Session BBS 11: Strand of Oaks // Frankie Lee<- Back
September 19, 2019
Writer-producer Timothy Showalter has always used the highs and lows of his own life as the source material for his gut punching rock songs. Each of his experiences examined, mediated on and crafted into confessional albums for the world to share. The therapeutic experience of making art this way was often short lived, leading Showalter to bouts of depression and after 2017’s Hard Love, he found himself spent. Empty and determined that he would never write songs again, dark thoughts crept in and Showalter, concerned for his own well-being decided to go on a spiritual pilgrimage – to the Jersey Shore.
During this time, the members of My Morning Jacket, good friends of Showalter’s had gotten word of the terrible state he was in and decided to take things into their own hands. Carl Broemel messaged Showalter and informed him that Bo Koster would be soon be on a two week break from his tour with Roger Waters and they would all be free to meet in Louisville to make the next Strand of Oaksrecord. Divine intervention or forceful ultimatum, it was the opportunity Showalter needed. He spent the following weeks on the beach doing a mental tearing down-to-the-studs. What emerged was Eraserland, a thrilling and monumental turn for Strand of Oaks.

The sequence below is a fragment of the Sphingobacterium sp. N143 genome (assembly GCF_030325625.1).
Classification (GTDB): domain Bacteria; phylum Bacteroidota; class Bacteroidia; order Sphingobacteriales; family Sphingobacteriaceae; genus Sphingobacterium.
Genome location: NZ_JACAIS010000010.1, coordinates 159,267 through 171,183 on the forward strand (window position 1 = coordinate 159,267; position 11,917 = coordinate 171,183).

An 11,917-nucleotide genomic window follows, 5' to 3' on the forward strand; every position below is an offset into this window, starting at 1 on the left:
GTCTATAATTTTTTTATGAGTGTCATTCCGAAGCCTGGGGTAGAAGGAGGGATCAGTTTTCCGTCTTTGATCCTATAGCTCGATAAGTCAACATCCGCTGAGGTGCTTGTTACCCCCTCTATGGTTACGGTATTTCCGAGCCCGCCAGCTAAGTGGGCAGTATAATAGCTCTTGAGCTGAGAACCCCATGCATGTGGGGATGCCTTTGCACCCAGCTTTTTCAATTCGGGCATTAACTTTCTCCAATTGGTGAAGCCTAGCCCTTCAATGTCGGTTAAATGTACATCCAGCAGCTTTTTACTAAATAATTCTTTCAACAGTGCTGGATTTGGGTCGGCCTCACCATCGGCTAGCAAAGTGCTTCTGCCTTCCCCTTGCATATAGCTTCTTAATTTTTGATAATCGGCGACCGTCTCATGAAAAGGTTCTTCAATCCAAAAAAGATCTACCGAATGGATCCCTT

“When I was writing these songs, every day I would walk on the beach and I was completely alone and overwhelmed by fear…but then I realized how there really aren’t any rules for who you are, who you’ll become, or who you think you need to be. Eraserland is just that. It’s death to ego, and rebirth to anything or anyone you want to be.”
In December 2017, Tim Showalter was uncertain about his next record and the shape it would eventually take. With no new songs written and lacking any clear vision, he was unprepared for the message he would receive from his friend Carl Broemel, the conversation that would follow, and the album that would become Eraserland. Leading off with standout track “Weird Ways” and his powerful declaration of“I don’t feel it anymore,” Eraserland traces Showalter’s evolution from apprehension to creative awakening, carving out a new and compelling future for Strand of Oaks.